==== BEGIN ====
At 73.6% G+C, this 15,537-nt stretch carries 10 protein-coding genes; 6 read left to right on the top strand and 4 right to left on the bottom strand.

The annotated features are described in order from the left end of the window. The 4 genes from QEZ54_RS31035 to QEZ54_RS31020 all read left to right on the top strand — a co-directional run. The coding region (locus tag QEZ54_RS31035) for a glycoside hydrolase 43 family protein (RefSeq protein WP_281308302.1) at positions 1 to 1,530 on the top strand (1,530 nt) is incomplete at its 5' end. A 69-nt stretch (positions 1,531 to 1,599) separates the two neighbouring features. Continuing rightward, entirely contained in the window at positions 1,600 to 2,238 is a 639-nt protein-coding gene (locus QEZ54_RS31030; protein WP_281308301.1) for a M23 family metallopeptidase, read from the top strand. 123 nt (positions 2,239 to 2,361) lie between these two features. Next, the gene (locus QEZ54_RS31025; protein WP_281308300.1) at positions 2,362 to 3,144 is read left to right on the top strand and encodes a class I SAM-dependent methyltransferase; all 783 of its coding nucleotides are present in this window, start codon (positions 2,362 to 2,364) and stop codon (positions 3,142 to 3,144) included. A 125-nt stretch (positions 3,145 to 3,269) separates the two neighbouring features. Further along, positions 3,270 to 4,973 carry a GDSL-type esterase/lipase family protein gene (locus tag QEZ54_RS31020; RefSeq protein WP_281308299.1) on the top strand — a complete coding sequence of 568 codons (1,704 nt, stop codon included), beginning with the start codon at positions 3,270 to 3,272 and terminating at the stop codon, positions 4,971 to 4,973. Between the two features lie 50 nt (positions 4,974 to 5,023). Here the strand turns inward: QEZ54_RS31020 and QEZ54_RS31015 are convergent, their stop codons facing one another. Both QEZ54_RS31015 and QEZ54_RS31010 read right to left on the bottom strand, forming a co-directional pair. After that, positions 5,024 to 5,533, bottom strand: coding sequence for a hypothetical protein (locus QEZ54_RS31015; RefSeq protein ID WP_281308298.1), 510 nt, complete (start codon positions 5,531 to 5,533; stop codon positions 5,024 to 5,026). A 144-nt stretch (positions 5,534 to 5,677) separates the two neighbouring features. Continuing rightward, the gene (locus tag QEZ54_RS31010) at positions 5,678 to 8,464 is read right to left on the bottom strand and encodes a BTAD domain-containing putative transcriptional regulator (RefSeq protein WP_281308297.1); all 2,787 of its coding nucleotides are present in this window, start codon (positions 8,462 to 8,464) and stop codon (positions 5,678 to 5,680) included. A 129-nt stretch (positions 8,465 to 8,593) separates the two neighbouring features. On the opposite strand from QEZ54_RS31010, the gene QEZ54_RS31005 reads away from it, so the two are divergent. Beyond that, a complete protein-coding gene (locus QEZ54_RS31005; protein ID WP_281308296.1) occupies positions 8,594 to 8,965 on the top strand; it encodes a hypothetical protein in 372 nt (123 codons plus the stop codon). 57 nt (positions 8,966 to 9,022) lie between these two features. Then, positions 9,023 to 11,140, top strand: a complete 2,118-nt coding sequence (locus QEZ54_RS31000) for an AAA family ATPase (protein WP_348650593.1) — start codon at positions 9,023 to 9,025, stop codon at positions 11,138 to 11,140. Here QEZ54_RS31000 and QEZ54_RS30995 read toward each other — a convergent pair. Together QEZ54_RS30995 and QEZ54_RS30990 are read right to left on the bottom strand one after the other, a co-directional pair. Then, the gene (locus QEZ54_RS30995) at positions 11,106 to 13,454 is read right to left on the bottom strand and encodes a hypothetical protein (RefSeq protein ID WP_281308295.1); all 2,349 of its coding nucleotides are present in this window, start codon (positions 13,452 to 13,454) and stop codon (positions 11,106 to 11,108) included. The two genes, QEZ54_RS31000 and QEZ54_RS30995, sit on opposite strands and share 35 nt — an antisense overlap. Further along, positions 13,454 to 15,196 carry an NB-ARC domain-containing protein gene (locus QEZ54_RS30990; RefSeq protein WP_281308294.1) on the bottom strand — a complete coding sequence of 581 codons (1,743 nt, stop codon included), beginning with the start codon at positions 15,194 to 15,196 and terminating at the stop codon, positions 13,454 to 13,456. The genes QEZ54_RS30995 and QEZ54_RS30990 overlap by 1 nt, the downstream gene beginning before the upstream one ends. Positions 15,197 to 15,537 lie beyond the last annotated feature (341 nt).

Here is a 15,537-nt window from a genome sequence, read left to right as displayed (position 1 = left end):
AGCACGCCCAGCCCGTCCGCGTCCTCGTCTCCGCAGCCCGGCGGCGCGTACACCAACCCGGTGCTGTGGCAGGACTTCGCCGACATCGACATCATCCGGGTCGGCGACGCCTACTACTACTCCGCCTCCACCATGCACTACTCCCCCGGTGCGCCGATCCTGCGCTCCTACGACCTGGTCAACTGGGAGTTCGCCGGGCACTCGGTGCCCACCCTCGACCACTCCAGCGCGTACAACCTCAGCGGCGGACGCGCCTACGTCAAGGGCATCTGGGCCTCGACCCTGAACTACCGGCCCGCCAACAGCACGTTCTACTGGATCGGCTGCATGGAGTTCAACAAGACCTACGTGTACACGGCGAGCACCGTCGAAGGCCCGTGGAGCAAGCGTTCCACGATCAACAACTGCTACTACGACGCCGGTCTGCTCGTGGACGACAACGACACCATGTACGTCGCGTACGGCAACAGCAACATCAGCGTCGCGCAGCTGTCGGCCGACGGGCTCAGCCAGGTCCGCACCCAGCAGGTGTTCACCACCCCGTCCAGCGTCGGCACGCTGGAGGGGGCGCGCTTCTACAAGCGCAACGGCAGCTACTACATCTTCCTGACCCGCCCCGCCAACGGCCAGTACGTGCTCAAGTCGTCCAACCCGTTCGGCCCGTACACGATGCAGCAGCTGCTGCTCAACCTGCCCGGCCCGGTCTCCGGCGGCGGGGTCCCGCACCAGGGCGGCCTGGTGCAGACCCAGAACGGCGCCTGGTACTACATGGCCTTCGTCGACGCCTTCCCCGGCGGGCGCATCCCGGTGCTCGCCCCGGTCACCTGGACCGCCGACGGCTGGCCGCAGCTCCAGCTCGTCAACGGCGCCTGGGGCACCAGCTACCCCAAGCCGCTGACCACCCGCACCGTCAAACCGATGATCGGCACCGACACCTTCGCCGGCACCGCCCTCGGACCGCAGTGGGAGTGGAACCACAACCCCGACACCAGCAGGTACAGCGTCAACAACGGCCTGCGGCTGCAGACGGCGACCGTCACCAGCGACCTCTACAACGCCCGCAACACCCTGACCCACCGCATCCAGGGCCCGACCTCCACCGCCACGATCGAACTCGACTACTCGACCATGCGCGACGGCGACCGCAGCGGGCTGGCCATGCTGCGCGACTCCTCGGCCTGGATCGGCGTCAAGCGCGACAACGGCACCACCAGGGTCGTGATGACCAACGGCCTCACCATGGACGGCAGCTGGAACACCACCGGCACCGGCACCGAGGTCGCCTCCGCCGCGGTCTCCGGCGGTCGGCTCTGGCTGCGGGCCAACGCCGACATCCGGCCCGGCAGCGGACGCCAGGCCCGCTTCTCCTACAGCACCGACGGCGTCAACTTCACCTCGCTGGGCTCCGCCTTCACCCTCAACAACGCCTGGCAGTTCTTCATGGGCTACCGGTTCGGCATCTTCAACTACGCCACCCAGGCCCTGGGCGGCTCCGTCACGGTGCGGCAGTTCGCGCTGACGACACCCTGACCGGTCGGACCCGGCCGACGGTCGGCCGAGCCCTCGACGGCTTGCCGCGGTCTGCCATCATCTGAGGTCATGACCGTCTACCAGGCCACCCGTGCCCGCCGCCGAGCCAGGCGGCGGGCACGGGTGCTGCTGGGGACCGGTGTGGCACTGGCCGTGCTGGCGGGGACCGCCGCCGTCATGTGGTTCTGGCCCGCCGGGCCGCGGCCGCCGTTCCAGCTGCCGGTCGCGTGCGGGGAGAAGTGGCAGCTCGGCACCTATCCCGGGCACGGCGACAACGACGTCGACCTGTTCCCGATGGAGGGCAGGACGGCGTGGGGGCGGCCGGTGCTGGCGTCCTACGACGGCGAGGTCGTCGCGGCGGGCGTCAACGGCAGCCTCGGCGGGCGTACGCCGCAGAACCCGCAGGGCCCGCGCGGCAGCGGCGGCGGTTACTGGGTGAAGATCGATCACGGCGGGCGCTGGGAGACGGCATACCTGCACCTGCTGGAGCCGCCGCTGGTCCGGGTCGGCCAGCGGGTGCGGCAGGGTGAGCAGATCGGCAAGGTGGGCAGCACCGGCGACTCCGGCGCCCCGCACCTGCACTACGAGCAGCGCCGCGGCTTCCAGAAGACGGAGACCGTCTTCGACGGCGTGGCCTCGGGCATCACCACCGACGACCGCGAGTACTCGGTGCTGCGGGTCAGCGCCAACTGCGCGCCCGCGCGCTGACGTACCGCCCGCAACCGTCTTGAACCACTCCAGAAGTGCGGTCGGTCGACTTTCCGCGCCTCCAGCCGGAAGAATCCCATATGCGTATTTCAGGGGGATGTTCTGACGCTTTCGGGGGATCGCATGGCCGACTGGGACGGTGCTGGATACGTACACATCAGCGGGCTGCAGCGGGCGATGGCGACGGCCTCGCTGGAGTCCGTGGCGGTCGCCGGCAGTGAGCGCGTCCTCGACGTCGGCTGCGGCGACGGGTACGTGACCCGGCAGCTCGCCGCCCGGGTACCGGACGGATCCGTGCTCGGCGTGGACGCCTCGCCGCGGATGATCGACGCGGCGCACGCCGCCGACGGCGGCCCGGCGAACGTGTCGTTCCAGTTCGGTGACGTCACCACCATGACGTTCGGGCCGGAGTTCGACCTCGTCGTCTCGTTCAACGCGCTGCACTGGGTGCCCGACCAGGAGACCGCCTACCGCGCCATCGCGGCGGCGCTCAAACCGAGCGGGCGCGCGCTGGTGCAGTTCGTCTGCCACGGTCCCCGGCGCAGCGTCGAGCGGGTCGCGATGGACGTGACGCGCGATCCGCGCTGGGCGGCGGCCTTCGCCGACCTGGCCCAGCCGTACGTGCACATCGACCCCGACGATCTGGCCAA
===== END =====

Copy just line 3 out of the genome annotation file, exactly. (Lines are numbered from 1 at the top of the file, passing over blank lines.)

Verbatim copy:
Here is a 15,537-nt window from a genome sequence, read left to right as displayed (position 1 = left end):